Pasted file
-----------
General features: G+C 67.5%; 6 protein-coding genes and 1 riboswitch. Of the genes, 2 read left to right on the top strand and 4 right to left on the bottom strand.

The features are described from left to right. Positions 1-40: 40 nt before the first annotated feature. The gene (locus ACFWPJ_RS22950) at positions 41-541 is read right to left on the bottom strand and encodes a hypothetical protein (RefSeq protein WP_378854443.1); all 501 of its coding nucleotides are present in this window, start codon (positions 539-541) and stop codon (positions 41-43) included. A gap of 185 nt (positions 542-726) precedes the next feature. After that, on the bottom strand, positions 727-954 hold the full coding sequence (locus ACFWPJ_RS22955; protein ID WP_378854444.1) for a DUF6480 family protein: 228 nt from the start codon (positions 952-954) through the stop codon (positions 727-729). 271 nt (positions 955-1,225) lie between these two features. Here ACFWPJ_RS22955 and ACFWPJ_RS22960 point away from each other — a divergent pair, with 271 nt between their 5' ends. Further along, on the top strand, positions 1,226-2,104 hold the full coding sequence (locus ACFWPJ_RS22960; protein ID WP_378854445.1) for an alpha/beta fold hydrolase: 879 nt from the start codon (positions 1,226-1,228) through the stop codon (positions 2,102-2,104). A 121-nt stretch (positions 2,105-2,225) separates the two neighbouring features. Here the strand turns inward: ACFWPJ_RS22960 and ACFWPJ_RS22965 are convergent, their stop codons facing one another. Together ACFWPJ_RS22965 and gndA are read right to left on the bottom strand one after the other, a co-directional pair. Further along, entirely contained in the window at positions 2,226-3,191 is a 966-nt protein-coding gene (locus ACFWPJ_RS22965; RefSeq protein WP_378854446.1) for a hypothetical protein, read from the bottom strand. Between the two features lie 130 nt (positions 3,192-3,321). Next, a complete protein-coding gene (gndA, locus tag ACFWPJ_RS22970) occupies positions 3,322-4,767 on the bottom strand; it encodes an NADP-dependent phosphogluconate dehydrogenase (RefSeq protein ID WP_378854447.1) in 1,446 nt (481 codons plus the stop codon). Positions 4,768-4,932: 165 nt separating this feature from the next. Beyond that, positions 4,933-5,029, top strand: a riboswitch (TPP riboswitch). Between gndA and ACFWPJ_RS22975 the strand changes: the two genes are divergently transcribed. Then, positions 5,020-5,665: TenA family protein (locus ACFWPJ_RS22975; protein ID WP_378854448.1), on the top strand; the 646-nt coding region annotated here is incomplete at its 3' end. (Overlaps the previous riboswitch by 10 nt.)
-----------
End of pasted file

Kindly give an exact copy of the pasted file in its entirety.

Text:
General features: G+C 67.5%; 6 protein-coding genes and 1 riboswitch. Of the genes, 2 read left to right on the top strand and 4 right to left on the bottom strand.

The features are described from left to right. Positions 1-40: 40 nt before the first annotated feature. The gene (locus ACFWPJ_RS22950) at positions 41-541 is read right to left on the bottom strand and encodes a hypothetical protein (RefSeq protein WP_378854443.1); all 501 of its coding nucleotides are present in this window, start codon (positions 539-541) and stop codon (positions 41-43) included. A gap of 185 nt (positions 542-726) precedes the next feature. After that, on the bottom strand, positions 727-954 hold the full coding sequence (locus ACFWPJ_RS22955; protein ID WP_378854444.1) for a DUF6480 family protein: 228 nt from the start codon (positions 952-954) through the stop codon (positions 727-729). 271 nt (positions 955-1,225) lie between these two features. Here ACFWPJ_RS22955 and ACFWPJ_RS22960 point away from each other — a divergent pair, with 271 nt between their 5' ends. Further along, on the top strand, positions 1,226-2,104 hold the full coding sequence (locus ACFWPJ_RS22960; protein ID WP_378854445.1) for an alpha/beta fold hydrolase: 879 nt from the start codon (positions 1,226-1,228) through the stop codon (positions 2,102-2,104). A 121-nt stretch (positions 2,105-2,225) separates the two neighbouring features. Here the strand turns inward: ACFWPJ_RS22960 and ACFWPJ_RS22965 are convergent, their stop codons facing one another. Together ACFWPJ_RS22965 and gndA are read right to left on the bottom strand one after the other, a co-directional pair. Further along, entirely contained in the window at positions 2,226-3,191 is a 966-nt protein-coding gene (locus ACFWPJ_RS22965; RefSeq protein WP_378854446.1) for a hypothetical protein, read from the bottom strand. Between the two features lie 130 nt (positions 3,192-3,321). Next, a complete protein-coding gene (gndA, locus tag ACFWPJ_RS22970) occupies positions 3,322-4,767 on the bottom strand; it encodes an NADP-dependent phosphogluconate dehydrogenase (RefSeq protein ID WP_378854447.1) in 1,446 nt (481 codons plus the stop codon). Positions 4,768-4,932: 165 nt separating this feature from the next. Beyond that, positions 4,933-5,029, top strand: a riboswitch (TPP riboswitch). Between gndA and ACFWPJ_RS22975 the strand changes: the two genes are divergently transcribed. Then, positions 5,020-5,665: TenA family protein (locus ACFWPJ_RS22975; protein ID WP_378854448.1), on the top strand; the 646-nt coding region annotated here is incomplete at its 3' end. (Overlaps the previous riboswitch by 10 nt.)